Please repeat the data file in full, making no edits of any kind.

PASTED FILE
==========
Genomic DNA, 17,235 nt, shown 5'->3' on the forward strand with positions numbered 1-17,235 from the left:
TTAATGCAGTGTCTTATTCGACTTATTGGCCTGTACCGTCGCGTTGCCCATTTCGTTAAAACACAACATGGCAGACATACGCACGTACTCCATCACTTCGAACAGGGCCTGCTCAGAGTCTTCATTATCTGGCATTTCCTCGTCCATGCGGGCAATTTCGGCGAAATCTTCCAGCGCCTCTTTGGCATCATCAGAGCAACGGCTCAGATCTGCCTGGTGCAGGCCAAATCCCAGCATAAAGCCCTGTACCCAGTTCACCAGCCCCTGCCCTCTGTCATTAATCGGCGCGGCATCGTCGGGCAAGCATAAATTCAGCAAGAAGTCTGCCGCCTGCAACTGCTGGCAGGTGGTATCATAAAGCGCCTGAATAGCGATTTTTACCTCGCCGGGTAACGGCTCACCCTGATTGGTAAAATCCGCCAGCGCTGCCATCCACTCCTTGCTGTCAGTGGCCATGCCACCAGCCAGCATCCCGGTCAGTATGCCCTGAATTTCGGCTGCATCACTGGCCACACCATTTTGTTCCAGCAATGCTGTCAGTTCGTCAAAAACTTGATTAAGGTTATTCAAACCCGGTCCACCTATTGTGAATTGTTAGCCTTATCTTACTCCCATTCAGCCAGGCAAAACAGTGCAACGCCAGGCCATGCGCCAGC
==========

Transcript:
Genomic DNA, 17,235 nt, shown 5'->3' on the forward strand with positions numbered 1-17,235 from the left:
TTAATGCAGTGTCTTATTCGACTTATTGGCCTGTACCGTCGCGTTGCCCATTTCGTTAAAACACAACATGGCAGACATACGCACGTACTCCATCACTTCGAACAGGGCCTGCTCAGAGTCTTCATTATCTGGCATTTCCTCGTCCATGCGGGCAATTTCGGCGAAATCTTCCAGCGCCTCTTTGGCATCATCAGAGCAACGGCTCAGATCTGCCTGGTGCAGGCCAAATCCCAGCATAAAGCCCTGTACCCAGTTCACCAGCCCCTGCCCTCTGTCATTAATCGGCGCGGCATCGTCGGGCAAGCATAAATTCAGCAAGAAGTCTGCCGCCTGCAACTGCTGGCAGGTGGTATCATAAAGCGCCTGAATAGCGATTTTTACCTCGCCGGGTAACGGCTCACCCTGATTGGTAAAATCCGCCAGCGCTGCCATCCACTCCTTGCTGTCAGTGGCCATGCCACCAGCCAGCATCCCGGTCAGTATGCCCTGAATTTCGGCTGCATCACTGGCCACACCATTTTGTTCCAGCAATGCTGTCAGTTCGTCAAAAACTTGATTAAGGTTATTCAAACCCGGTCCACCTATTGTGAATTGTTAGCCTTATCTTACTCCCATTCAGCCAGGCAAAACAGTGCAACGCCAGGCCATGCGCCAGC